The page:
Our superficial age has little time for truth, for substance. Our age prefers style to substance. Now that the sittings of the House of Commons are televised, parliament has become little more than a show. Parliament is a game show trafficking in frivolity. Important matters have been assigned to the courts, whose judges, be it noted, have been elected by no one and are accountable to no one. Our national leaders are little more than amateurish actors who have polished their rhetorical style and now preen themselves as they say little eloquently or even lie eloquently. What else could we expect? We get what we deserve, and a superficial public that prefers style to substance isn’t going to have substance. You must have noticed that most television preachers abysmally lack substance.

Everyone knows that I’m not a fundamentalist bible-thumper. Neither am I a nostalgia freak who thinks he can live in bygone eras. But I do understand and cherish the ages-long truth of the gospel. Unquestionably I am orthodox. “Ortho-doxy” means “right teaching.” And this right teaching I shall never apologize for, dilute, deny or depart from. That’s why we have to hear of the Incarnation at Christmas, the atonement on Good Friday, the resurrection of the crucified at Easter, and faith and repentance and righteousness and obedience at all times.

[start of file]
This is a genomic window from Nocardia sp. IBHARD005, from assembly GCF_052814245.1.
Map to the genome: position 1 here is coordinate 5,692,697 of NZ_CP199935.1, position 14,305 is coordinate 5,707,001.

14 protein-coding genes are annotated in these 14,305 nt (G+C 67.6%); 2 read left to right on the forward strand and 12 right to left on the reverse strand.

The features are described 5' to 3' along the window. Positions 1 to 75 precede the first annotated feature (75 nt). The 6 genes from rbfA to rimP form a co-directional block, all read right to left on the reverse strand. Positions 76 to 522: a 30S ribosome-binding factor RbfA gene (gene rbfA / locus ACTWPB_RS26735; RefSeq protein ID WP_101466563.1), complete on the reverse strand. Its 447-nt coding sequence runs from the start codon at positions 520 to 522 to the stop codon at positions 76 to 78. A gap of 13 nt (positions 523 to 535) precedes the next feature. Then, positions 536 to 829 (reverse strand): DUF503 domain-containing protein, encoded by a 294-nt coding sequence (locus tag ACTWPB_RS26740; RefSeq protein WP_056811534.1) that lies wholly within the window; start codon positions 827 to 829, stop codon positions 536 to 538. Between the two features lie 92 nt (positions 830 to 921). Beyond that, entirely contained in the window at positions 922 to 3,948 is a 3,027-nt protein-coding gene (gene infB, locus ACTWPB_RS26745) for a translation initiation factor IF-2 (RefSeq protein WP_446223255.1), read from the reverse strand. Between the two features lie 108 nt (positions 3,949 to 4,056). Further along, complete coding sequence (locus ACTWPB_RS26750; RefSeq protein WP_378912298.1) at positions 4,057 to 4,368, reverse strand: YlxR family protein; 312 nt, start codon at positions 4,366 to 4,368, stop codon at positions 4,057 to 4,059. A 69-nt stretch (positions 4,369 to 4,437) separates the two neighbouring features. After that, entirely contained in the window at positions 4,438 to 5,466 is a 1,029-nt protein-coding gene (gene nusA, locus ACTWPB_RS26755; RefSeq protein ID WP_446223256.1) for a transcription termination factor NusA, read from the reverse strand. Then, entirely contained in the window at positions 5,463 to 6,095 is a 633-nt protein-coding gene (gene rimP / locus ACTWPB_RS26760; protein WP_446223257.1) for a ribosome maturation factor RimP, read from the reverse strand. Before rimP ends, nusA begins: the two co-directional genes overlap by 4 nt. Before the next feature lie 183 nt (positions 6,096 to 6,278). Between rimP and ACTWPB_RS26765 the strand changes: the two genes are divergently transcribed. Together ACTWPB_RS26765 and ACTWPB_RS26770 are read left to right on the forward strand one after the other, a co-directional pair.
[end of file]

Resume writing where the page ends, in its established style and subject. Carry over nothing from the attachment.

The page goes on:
To be sure we aren’t going to express the substance of the gospel in the same matter as our foreparents did. Our mental furniture isn’t theirs and their vocabulary isn’t ours. My grandparents sang with great gusto, “How sweet the name of Jesus sounds.” Frankly, I don’t like the expression. I’m turned off by anything that associates Jesus Christ with candyfloss and tooth decay. Still, there’s something profounder here. You see, the “name” of Jesus, biblically speaking, is the person, presence, power and purpose of Jesus. And my grandparents certainly were acquainted with the person, presence, power and purpose of Jesus Christ even if they expressed it in a vocabulary you and I find somewhat saccharine.